cbv.
```

That's not weird. You have two ways of proving your goal (two proofs).

- A computational proof (your proof with
`reflexivity`

) - As an application of your theorem:

```
Example Ex1: member 1 [1;2;3;4] = true ->
member 1 (set_union [3;5;6] [1;2;3;4]) = true.
Proof. apply member_union_intro_r. Qed.
```

You can look at the associated proof terms with `Print Ex1`

for instance.

One more note: the easiest way to check if your lemma is likely true is QuickChick. If you use only well known data structures like nat and list, it should work out of the box. If you have your own data structures, you need to define a few things to make it work, but your case should be fine.

This should work (I can't check because I lack the definitions for your functions):

```
From QuickChick Require Import QuickChick.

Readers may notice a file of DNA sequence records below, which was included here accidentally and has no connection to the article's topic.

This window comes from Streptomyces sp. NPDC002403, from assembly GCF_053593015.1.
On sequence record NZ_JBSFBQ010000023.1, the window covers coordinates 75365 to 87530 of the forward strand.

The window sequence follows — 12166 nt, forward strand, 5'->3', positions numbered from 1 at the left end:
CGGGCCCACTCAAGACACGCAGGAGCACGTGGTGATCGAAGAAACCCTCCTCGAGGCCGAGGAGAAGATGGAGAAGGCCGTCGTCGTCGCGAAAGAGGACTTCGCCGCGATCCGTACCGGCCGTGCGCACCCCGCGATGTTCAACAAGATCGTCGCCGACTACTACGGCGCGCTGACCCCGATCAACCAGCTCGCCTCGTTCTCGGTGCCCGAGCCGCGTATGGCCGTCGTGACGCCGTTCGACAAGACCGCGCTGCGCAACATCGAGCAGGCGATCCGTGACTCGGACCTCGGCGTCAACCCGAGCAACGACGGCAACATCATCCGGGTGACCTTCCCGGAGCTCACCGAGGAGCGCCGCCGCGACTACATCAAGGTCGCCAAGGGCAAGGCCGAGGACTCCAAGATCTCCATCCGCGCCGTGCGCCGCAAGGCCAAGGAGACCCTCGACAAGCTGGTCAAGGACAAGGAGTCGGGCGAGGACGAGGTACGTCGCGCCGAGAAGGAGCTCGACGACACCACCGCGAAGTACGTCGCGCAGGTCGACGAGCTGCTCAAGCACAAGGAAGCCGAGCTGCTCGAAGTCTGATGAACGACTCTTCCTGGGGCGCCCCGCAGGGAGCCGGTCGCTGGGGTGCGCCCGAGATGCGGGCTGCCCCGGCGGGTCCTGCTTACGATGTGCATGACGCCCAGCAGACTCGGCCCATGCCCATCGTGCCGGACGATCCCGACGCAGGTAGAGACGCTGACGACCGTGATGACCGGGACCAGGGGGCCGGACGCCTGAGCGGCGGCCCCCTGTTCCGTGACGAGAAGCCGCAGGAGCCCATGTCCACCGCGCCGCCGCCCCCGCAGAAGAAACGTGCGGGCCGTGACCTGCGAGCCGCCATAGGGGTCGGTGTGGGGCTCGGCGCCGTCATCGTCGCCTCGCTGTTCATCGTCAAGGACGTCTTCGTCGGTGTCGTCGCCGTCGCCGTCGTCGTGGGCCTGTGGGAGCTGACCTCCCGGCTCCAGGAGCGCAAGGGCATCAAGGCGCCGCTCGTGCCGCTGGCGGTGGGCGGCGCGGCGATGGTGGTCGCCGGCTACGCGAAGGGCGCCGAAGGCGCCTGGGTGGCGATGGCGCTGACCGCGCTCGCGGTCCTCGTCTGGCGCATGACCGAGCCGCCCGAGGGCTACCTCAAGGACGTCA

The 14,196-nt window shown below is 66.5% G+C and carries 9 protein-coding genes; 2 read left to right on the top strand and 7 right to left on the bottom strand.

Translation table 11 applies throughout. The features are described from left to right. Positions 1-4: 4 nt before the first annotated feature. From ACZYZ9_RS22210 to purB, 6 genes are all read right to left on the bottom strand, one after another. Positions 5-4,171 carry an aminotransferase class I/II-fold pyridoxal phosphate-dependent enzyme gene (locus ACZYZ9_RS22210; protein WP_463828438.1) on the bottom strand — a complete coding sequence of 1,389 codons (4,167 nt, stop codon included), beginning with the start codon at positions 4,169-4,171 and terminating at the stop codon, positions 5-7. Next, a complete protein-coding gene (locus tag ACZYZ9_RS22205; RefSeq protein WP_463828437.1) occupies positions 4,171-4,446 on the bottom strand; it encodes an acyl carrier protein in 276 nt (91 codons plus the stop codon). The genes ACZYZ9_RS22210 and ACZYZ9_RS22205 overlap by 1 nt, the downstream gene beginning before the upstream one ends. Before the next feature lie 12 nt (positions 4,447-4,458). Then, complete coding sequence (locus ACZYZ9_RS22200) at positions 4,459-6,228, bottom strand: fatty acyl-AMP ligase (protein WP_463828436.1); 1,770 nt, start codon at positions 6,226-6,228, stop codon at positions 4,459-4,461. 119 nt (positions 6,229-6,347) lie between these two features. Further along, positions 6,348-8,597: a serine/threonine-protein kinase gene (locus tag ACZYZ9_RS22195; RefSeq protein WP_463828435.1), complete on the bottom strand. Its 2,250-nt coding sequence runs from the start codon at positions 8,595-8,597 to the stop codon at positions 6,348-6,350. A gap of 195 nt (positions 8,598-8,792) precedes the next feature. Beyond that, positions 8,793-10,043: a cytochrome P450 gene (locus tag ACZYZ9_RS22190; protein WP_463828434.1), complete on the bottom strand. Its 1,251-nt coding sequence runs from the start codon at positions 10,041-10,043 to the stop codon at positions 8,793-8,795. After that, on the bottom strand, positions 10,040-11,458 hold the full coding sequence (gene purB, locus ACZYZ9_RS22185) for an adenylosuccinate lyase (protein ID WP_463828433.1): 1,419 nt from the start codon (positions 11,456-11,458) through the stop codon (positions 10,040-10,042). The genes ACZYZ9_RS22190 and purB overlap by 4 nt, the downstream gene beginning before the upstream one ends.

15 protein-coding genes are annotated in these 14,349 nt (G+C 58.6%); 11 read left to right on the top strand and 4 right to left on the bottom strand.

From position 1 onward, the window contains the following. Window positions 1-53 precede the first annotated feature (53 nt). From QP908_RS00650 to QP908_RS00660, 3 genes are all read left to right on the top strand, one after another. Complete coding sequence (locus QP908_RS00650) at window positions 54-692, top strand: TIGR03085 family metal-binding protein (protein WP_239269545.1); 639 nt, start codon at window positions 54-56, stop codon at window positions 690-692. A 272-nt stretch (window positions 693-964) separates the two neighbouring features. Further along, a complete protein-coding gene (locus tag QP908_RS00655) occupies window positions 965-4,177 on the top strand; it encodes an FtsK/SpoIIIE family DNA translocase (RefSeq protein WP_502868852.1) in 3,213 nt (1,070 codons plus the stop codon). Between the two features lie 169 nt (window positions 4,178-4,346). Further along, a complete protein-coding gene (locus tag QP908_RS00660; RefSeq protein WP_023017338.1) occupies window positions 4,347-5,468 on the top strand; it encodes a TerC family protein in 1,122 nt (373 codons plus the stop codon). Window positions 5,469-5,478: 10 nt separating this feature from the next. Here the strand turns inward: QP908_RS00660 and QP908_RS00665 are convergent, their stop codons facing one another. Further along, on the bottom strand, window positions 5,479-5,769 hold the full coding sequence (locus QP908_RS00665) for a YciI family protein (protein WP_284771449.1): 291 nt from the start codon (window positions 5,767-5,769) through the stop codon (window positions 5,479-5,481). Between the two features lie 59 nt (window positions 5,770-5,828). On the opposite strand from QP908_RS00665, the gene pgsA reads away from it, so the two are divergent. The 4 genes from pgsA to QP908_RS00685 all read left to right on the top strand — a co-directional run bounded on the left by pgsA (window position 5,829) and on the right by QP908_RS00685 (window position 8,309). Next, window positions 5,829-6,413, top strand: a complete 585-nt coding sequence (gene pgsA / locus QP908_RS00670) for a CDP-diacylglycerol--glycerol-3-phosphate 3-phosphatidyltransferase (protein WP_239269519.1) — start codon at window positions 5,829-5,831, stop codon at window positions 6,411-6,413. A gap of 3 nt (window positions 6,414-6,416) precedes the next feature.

Conjecture member_union_intro_r' : forall (x : nat) (l1 l2 : list nat),
member x l1 = true -> member x (set_union l2 l1) = true.
QuickChick member_union_intro_r'.
```

If you want to be more confident, you can do

```
Extract Constant QuickChick.Test.defNumTests => "1000000".
```

before you call QuickChick.

In my experience it is worthwhile to setup QuickChick for your own data structures - at least initially it takes a bit of time, but overall it is a great time saver. One can really spend a lot of time trying to prove something which is wrong ...

Ah, I'm surprised to find out that `member_union_intro_r 1 [1;2;3;4] [3;5;6]`

doesn't have type `Prop`

.

Since I can do something like`apply (member_union_intro_r x' l1' l2' H')`

, I thought "theorem application" works like a function application, such that `member_union_intro_r 1 [1;2;3;4] [3;5;6]`

will be "evaluated" as `member 1 [1;2;3;4] = true -> member 1 (set_union [3;5;6] [1;2;3;4]) = true`

and thus has type `Prop`

.

Ok, I was wrong...

I don't understand what you mean, if you have a proof then it is true

Ya, iff I'm sure that the theorem is true. As a Coq beginner, if I couldn't prove my own theorems to be true, I can't be sure whether it's my theorems or my proofs (or both!) being wrong.